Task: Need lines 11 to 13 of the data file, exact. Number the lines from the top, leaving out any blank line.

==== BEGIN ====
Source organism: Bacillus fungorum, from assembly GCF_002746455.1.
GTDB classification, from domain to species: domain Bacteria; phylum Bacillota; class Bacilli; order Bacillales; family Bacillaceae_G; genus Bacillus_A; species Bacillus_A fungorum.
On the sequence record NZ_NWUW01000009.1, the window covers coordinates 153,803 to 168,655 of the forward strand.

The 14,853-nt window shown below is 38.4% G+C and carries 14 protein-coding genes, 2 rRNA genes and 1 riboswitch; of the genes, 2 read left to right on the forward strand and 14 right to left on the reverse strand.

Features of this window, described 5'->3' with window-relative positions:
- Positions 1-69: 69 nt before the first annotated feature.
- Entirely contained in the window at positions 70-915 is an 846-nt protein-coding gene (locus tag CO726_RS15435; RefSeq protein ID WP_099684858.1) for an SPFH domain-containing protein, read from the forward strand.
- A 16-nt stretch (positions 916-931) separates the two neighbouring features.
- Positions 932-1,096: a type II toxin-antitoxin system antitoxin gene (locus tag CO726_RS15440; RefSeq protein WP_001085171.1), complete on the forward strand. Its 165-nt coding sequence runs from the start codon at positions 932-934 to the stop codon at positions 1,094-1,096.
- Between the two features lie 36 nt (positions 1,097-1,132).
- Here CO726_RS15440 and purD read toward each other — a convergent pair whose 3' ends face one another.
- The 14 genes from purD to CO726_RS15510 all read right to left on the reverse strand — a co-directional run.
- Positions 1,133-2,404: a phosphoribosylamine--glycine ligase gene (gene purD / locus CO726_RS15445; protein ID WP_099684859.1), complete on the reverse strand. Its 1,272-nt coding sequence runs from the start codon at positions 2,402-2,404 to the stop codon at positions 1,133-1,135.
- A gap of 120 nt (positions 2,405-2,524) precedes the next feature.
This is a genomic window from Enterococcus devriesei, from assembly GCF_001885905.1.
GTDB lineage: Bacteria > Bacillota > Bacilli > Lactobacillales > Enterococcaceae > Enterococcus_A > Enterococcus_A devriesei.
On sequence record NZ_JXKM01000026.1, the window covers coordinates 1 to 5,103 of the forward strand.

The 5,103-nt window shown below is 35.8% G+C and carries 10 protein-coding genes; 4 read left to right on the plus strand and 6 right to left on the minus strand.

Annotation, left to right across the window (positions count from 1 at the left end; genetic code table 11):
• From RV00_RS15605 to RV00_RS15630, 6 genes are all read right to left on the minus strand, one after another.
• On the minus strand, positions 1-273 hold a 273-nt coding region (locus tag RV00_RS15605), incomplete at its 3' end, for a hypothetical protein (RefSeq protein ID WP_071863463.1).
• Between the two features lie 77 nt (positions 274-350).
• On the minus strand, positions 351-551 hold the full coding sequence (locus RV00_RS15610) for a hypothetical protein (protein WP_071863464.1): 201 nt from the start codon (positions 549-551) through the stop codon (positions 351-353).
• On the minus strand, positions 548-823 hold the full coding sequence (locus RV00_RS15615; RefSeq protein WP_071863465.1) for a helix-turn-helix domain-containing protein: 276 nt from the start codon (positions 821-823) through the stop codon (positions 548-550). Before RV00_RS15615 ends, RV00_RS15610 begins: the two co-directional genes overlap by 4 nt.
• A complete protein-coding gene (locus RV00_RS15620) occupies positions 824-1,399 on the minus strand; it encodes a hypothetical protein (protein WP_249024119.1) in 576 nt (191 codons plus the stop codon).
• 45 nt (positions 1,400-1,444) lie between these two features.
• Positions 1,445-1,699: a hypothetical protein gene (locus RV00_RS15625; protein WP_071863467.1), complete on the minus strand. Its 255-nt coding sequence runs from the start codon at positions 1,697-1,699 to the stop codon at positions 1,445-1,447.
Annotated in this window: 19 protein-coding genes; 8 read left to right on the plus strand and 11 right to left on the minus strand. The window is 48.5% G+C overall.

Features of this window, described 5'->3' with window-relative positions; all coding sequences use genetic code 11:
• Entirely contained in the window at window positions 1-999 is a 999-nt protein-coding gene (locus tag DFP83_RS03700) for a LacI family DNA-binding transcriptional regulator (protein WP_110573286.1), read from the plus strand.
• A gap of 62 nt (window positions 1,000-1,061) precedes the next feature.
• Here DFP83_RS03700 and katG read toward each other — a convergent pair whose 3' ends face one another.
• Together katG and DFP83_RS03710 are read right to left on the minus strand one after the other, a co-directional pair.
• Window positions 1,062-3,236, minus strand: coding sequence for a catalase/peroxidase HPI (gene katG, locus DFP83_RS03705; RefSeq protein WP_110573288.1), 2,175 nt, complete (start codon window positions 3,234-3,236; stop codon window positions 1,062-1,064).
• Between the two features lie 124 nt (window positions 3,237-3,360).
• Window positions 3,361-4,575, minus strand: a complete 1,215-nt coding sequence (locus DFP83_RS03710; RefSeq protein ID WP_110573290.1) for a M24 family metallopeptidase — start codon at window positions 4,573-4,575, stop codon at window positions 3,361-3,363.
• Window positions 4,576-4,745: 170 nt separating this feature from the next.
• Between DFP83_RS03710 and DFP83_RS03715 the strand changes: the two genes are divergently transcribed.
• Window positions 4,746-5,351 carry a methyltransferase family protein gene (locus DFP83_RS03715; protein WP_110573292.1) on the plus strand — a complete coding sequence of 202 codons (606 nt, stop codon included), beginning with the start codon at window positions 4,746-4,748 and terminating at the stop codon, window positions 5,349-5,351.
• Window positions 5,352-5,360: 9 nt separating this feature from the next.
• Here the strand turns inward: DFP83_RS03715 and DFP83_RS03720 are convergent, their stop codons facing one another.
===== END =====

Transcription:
- Here CO726_RS15440 and purD read toward each other — a convergent pair whose 3' ends face one another.
- The 14 genes from purD to CO726_RS15510 all read right to left on the reverse strand — a co-directional run.
- Positions 1,133-2,404: a phosphoribosylamine--glycine ligase gene (gene purD / locus CO726_RS15445; protein ID WP_099684859.1), complete on the reverse strand. Its 1,272-nt coding sequence runs from the start codon at positions 2,402-2,404 to the stop codon at positions 1,133-1,135.